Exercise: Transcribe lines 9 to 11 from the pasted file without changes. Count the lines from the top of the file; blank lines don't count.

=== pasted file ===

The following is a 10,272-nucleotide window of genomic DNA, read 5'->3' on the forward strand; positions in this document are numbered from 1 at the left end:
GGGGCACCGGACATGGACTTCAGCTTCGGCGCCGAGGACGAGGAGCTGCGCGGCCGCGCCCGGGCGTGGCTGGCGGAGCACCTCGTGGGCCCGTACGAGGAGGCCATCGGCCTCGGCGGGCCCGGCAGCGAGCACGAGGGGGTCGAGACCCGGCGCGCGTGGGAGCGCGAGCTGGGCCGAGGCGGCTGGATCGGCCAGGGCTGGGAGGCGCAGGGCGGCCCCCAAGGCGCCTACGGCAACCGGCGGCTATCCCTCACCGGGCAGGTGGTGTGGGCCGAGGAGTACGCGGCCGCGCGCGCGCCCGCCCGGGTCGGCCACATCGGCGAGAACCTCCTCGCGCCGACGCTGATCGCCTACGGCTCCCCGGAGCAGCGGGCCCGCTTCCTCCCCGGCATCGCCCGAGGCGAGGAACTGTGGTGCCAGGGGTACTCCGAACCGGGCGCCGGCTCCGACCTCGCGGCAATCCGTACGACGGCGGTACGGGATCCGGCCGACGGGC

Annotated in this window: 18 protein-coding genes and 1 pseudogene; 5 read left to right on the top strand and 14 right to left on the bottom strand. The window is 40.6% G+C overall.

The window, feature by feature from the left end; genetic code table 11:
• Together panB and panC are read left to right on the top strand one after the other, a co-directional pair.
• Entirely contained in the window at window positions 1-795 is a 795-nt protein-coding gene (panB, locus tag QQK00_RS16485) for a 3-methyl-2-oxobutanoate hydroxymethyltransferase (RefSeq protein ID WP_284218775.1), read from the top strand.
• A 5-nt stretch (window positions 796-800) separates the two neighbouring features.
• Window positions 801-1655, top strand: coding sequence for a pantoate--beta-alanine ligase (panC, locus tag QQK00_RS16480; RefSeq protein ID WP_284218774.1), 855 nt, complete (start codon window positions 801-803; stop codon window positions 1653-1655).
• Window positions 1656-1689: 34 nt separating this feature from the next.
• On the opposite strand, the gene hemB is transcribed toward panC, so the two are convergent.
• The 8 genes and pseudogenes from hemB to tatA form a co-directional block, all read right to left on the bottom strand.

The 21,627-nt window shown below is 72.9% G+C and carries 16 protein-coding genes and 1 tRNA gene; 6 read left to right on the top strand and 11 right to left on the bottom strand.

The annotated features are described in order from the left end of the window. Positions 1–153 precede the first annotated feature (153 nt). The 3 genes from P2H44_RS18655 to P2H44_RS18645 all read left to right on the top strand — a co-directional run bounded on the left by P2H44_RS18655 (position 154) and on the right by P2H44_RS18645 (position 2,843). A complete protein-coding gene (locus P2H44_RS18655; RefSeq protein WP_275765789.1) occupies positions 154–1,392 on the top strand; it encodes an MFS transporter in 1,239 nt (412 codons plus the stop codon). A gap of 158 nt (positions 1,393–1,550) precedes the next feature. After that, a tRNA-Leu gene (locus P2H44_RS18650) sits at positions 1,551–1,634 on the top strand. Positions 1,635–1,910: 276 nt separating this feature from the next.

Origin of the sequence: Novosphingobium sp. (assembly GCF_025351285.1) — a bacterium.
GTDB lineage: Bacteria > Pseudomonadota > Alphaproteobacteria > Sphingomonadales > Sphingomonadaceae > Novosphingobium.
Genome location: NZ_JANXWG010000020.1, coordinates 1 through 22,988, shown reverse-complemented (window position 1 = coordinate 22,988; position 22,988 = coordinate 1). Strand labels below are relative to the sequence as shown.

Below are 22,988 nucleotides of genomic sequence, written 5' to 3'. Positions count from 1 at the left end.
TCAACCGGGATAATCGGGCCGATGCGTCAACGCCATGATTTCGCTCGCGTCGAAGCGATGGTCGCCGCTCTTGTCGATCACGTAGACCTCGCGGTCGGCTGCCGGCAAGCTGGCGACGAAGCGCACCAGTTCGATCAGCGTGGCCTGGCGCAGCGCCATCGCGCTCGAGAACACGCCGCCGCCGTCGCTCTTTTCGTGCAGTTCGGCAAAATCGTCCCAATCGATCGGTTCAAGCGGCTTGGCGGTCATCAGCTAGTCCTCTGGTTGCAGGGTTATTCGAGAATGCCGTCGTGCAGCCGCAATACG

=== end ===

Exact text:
• Window positions 1656-1689: 34 nt separating this feature from the next.
• On the opposite strand, the gene hemB is transcribed toward panC, so the two are convergent.
• The 8 genes and pseudogenes from hemB to tatA form a co-directional block, all read right to left on the bottom strand.